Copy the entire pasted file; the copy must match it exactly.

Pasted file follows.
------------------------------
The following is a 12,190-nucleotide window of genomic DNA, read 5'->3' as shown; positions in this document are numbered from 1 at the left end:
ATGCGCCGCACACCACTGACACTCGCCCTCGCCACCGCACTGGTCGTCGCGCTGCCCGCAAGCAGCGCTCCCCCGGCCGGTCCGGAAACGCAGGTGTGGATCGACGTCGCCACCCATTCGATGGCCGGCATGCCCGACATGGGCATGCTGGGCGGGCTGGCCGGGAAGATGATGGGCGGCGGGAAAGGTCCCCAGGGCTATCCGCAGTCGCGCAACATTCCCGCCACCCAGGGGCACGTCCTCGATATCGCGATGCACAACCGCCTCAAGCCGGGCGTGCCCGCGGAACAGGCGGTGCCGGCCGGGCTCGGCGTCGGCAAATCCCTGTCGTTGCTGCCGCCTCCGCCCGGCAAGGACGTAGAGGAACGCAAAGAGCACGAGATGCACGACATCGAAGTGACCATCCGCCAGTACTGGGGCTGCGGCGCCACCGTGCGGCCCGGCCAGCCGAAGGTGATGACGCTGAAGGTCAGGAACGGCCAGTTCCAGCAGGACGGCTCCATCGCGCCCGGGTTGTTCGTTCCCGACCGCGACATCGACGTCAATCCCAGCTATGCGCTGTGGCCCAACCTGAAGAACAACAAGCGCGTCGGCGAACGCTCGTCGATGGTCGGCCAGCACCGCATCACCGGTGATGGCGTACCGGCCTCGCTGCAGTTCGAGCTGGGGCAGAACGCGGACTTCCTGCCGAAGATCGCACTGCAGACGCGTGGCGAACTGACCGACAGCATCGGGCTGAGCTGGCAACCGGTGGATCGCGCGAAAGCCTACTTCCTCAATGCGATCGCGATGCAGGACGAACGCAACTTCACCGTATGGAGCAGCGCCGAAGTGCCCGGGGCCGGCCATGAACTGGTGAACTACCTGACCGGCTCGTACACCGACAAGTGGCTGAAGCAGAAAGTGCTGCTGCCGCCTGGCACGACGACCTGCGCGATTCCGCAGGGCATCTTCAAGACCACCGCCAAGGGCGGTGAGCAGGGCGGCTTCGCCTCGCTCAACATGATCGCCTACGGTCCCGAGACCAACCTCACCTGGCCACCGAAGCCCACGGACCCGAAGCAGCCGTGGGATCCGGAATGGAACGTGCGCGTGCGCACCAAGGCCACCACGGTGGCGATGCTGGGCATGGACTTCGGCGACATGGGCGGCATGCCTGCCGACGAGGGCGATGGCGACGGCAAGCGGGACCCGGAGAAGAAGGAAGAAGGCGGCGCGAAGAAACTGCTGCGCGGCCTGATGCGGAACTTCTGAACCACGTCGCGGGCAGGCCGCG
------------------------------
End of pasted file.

The following is a 12,190-nucleotide window of genomic DNA, read 5'->3' as shown; positions in this document are numbered from 1 at the left end:
ATGCGCCGCACACCACTGACACTCGCCCTCGCCACCGCACTGGTCGTCGCGCTGCCCGCAAGCAGCGCTCCCCCGGCCGGTCCGGAAACGCAGGTGTGGATCGACGTCGCCACCCATTCGATGGCCGGCATGCCCGACATGGGCATGCTGGGCGGGCTGGCCGGGAAGATGATGGGCGGCGGGAAAGGTCCCCAGGGCTATCCGCAGTCGCGCAACATTCCCGCCACCCAGGGGCACGTCCTCGATATCGCGATGCACAACCGCCTCAAGCCGGGCGTGCCCGCGGAACAGGCGGTGCCGGCCGGGCTCGGCGTCGGCAAATCCCTGTCGTTGCTGCCGCCTCCGCCCGGCAAGGACGTAGAGGAACGCAAAGAGCACGAGATGCACGACATCGAAGTGACCATCCGCCAGTACTGGGGCTGCGGCGCCACCGTGCGGCCCGGCCAGCCGAAGGTGATGACGCTGAAGGTCAGGAACGGCCAGTTCCAGCAGGACGGCTCCATCGCGCCCGGGTTGTTCGTTCCCGACCGCGACATCGACGTCAATCCCAGCTATGCGCTGTGGCCCAACCTGAAGAACAACAAGCGCGTCGGCGAACGCTCGTCGATGGTCGGCCAGCACCGCATCACCGGTGATGGCGTACCGGCCTCGCTGCAGTTCGAGCTGGGGCAGAACGCGGACTTCCTGCCGAAGATCGCACTGCAGACGCGTGGCGAACTGACCGACAGCATCGGGCTGAGCTGGCAACCGGTGGATCGCGCGAAAGCCTACTTCCTCAATGCGATCGCGATGCAGGACGAACGCAACTTCACCGTATGGAGCAGCGCCGAAGTGCCCGGGGCCGGCCATGAACTGGTGAACTACCTGACCGGCTCGTACACCGACAAGTGGCTGAAGCAGAAAGTGCTGCTGCCGCCTGGCACGACGACCTGCGCGATTCCGCAGGGCATCTTCAAGACCACCGCCAAGGGCGGTGAGCAGGGCGGCTTCGCCTCGCTCAACATGATCGCCTACGGTCCCGAGACCAACCTCACCTGGCCACCGAAGCCCACGGACCCGAAGCAGCCGTGGGATCCGGAATGGAACGTGCGCGTGCGCACCAAGGCCACCACGGTGGCGATGCTGGGCATGGACTTCGGCGACATGGGCGGCATGCCTGCCGACGAGGGCGATGGCGACGGCAAGCGGGACCCGGAGAAGAAGGAAGAAGGCGGCGCGAAGAAACTGCTGCGCGGCCTGATGCGGAACTTCTGAACCACGTCGCGGGCAGGCCGCG